Right after the taco aid station, around mile 23, I hit a big low. Jen and Jacqualynn hadn’t stopped as long as us and Miranda started to run and went ahead of me. Suddenly running felt VERY hard. I just wanted to walk. I started to feel really discouraged and wondered how i’d ever run 10 more miles. Luckily, I know that I tend to have a low moment about 2/3 into the race. I made a goal to catch up to at least one of my friends and luckily it seemed like Jen was waiting for me, walking more than running. This part of the course has a long hill, but it’s a “runnable” hill. This is the WORST kind of hill in my opinion! Because you feel like you should be running but you also need to walk. At this point, I knew I needed Energize (mixed with Tailwind Mike and I called this “Rocket Fuel” on our Rim 2 Rim hike), so I poured my energize packet into my small front bladder.
Once I got to Jen, she gave me a pep talk. She was listening to Taylor Swift out loud (no one was around us), and the music helped. I got out my potato chips, which I had been saving. Jen encouraged me to run for ONE minute. I did. Then we walked and did it again. The potato chips tasted amazing. Within 10 minutes or so, I started to get my mojo back and started running longer than the 1 minute. Soon after, Jen stsarted to not feel so good.
Most of the people around us were also run-walking at this point so we were interacting with them as we leap frogged one another. We were all commiserating and encouraging each other. It was welcome distraction. Several people wished me a happy birthday (I had a sash that my friend Sarah gave me at my 40th birthday party pinned to my hydration vest) which also gave me a boost.
Once we realized that we were almost to 26.2 miles, a marathon, we got a boost of energy. I told Jen we needed to celebrate when we reached it. We ran until we got there and then got pumped up! Then we did it again when her watch hit 26.2 (hers was about 1/4 mile behind mine). The hills started to get more steep now, which was actually nice because I could justify hiking.
At the next aid station, Miranda and Jacqualynn were there waiting for us! This gave me an even bigger boost and I started to feel MUCH better. We kept climbing – a mix of hiking and running and walking. I just focused on getting from aid station to aid station and it was helpful to be together. I started to actually feel BETTER.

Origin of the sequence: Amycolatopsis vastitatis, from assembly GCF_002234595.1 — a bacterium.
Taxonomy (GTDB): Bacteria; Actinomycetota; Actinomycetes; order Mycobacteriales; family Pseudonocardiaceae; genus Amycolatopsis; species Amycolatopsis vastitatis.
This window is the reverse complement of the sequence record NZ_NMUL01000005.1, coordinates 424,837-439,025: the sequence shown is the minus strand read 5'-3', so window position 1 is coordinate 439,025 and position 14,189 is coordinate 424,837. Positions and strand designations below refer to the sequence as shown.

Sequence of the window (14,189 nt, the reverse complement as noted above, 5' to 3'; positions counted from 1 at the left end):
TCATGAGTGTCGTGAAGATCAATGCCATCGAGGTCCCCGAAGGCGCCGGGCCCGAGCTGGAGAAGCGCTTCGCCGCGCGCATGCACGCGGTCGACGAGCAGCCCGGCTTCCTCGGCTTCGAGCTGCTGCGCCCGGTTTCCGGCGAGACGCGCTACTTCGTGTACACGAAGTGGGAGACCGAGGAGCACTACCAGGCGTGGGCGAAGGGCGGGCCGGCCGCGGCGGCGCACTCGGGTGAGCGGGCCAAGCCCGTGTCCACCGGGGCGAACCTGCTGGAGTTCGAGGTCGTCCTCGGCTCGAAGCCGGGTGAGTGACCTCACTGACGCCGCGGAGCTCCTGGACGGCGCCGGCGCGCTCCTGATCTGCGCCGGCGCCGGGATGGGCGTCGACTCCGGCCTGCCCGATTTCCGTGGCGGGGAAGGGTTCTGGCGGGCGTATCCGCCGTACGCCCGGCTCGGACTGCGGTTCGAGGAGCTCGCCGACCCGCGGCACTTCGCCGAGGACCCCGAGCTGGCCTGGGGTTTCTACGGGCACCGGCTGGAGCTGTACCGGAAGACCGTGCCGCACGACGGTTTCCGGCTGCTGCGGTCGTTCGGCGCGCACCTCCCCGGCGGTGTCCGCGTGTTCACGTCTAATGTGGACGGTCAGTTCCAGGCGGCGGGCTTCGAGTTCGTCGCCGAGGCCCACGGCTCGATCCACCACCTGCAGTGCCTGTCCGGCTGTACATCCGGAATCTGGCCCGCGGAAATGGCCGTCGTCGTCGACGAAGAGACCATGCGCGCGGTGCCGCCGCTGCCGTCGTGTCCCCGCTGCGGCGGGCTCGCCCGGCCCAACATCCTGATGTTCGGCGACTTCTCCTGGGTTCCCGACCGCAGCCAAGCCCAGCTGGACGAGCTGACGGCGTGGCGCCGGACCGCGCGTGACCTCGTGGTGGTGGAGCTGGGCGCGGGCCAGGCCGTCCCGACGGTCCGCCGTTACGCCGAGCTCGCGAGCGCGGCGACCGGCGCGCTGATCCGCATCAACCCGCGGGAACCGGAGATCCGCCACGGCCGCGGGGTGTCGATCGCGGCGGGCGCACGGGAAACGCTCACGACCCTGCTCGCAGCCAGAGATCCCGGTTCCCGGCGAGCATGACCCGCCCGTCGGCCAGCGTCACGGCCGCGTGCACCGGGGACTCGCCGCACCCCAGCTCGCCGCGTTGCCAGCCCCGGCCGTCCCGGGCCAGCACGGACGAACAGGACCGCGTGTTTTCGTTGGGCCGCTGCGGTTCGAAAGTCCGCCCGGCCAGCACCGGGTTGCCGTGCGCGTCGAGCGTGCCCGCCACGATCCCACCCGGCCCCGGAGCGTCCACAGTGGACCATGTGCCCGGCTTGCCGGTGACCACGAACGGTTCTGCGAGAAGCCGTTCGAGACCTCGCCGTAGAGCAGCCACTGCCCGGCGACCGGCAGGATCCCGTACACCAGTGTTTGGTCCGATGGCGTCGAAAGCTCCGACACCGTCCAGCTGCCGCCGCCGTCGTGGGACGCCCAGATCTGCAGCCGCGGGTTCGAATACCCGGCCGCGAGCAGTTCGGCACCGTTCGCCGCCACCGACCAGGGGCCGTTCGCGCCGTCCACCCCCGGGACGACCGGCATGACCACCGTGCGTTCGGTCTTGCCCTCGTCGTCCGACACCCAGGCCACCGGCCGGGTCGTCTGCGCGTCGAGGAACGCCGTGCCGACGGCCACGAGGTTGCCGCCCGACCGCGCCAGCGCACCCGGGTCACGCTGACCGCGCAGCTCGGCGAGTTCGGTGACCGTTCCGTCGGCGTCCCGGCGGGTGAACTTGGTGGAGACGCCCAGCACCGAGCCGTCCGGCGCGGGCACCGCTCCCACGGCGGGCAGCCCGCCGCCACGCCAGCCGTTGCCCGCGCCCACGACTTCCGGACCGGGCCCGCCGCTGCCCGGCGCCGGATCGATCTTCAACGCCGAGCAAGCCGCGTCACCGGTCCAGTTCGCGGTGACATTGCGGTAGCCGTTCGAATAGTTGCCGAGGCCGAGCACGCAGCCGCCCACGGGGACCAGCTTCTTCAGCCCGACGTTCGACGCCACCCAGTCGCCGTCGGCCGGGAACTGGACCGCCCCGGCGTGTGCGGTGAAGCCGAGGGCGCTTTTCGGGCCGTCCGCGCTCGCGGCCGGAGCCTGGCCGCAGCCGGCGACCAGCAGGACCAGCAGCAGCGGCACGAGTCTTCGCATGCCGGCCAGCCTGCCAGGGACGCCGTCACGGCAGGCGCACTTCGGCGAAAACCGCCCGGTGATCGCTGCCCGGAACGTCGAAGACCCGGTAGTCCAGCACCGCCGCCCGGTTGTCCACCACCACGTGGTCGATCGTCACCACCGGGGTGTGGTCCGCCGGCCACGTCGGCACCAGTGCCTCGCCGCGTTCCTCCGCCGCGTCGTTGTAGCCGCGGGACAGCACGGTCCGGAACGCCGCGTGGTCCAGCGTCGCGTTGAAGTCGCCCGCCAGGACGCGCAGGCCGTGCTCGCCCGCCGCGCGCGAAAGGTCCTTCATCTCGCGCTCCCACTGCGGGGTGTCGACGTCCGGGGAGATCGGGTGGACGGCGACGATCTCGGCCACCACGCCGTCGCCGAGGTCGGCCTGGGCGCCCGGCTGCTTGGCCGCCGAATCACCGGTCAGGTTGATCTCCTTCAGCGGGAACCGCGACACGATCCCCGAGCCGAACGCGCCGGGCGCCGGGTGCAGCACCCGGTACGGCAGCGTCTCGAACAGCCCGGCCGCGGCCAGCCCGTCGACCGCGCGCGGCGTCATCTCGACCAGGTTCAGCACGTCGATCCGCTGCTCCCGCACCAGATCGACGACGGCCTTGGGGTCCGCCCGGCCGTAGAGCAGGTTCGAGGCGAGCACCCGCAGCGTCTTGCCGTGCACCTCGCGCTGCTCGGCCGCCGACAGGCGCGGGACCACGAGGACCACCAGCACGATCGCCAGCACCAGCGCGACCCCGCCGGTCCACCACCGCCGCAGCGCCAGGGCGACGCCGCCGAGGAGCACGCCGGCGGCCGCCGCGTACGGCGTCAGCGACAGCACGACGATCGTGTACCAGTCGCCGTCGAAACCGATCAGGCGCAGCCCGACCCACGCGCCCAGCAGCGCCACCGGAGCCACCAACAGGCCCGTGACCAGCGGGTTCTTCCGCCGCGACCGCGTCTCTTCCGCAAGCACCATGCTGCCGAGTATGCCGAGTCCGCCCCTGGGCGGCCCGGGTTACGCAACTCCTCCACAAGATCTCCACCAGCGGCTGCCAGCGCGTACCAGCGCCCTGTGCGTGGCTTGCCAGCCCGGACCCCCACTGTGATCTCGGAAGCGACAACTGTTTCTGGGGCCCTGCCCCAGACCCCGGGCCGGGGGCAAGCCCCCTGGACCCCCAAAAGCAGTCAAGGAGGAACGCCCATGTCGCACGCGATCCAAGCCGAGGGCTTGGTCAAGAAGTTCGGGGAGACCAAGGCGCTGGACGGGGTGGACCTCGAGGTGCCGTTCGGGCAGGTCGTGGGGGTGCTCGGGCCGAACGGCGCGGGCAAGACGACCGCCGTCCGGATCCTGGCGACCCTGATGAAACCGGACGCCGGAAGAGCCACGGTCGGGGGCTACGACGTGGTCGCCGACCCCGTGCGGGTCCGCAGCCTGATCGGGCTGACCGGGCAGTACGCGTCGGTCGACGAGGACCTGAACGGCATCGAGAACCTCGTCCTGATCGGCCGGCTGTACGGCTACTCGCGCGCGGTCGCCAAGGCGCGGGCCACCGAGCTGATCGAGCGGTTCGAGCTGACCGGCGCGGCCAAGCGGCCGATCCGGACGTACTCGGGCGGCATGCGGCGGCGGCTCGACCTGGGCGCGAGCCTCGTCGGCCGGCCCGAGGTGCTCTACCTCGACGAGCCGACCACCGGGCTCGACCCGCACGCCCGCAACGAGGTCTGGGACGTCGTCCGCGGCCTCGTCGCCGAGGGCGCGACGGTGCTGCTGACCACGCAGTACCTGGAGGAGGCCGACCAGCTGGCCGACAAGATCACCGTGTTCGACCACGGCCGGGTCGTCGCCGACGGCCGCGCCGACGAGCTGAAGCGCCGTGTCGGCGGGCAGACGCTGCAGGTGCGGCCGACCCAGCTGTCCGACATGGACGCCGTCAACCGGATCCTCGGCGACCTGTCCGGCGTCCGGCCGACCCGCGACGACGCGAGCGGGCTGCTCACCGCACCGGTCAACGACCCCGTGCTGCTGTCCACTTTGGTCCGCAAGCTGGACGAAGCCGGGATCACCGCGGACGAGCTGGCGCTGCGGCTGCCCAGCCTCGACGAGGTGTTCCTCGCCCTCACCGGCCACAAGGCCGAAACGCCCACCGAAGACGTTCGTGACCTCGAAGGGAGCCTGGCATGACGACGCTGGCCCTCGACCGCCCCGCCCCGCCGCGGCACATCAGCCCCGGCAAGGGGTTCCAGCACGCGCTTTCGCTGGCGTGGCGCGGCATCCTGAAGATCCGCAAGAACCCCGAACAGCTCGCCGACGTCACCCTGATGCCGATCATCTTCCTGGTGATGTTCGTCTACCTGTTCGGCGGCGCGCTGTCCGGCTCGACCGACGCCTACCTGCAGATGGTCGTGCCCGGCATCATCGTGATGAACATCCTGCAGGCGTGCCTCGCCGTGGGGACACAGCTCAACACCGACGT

Just before the final aid station, we climbed a SUPER steep hill. At the top of this hill, all of our legs really felt heavy – it was like doing a bunch of lunges at the end of a 28 mile run. Awesome! By this point we were doing walk/run intervals and just trying to make forward progress and stay positive.
We were SO happy when we reached the final aid station. The only thing I took here was a little sip of cola. According to the map, we had only 4 miles to go. Although ALL of our watches said different distances, we know it would NOT be 33.5 miles – mine showed it would be closer to 32.5. Another win: we thought it may take us closer to 8 hours based on how our training runs went and the poor taper/injury but we now realized we’d finish under 7:30! YAY!
Soon after the aid station, we turned off onto a paved road that went DOWN DOWN DOWN. My legs were still feeling that final hill and once we started running down, my body begged to walk. I even asked the girls if we could walk intervals, and everyone said they’d rather just run. I sucked it up.
In that moment, I had to decide if I would change my mindset to one of “I don’t want to do this” to “I AM DOING THIS.” I even said out lout ” I CAN, I WILL, I AM!!!” After the mental shift, I felt so much better. Although it was uncomfortable running down hill on pavement at the end, it was also motivating that we were running FASTER than we had the entire race – 10 minute miles! The hill seemed to last a LONG time but we talked about TV shows and other light things and it made it a lot more bearable.
When we rounded the corner and could see the beautiful Avalon Harbor , I got tears in my eyes thinking about finishing and how meaningful it was to me to inspire 8 other people to do the race too. We could HEAR the cheers from the finish line and see it just down the hill. It was surreal and exciting!!!
We picked up the pace as we wound downhill past homes, hotels and spectators. Once we got on to the main street, I was beaming and crying.
We finished together, 4 of us side by side, holding hands, while all our friends and husbands watched and cheered for us. It was an incredible moment!!!!!
Official Finish Time for My First 50K : 7:11:15. 26th place out of 75 in my age group
Afterward, everyone kept saying how good and fresh we looked and we honestly felt that way! I can’t explain it , but I totally could have run MORE. There’s something to be said for running a manageable pace on trails – you can go for a long time….maybe this means a 50 miler is in my future!?
Mike finished ahead of me (and had time to shower – just as he predicted leading into the race) and was on a high as well – he even said he wants to come back next year!
The celebrations continued in the new beer garden on the island and the high of accomplishment lasted for days!!!
PS if you’re looking for the splits for the avalon 50K, here are mine (I love seeing these and could never find any online because apparently trail runners aren’t as type A as road runners and care about that stuff. LOL!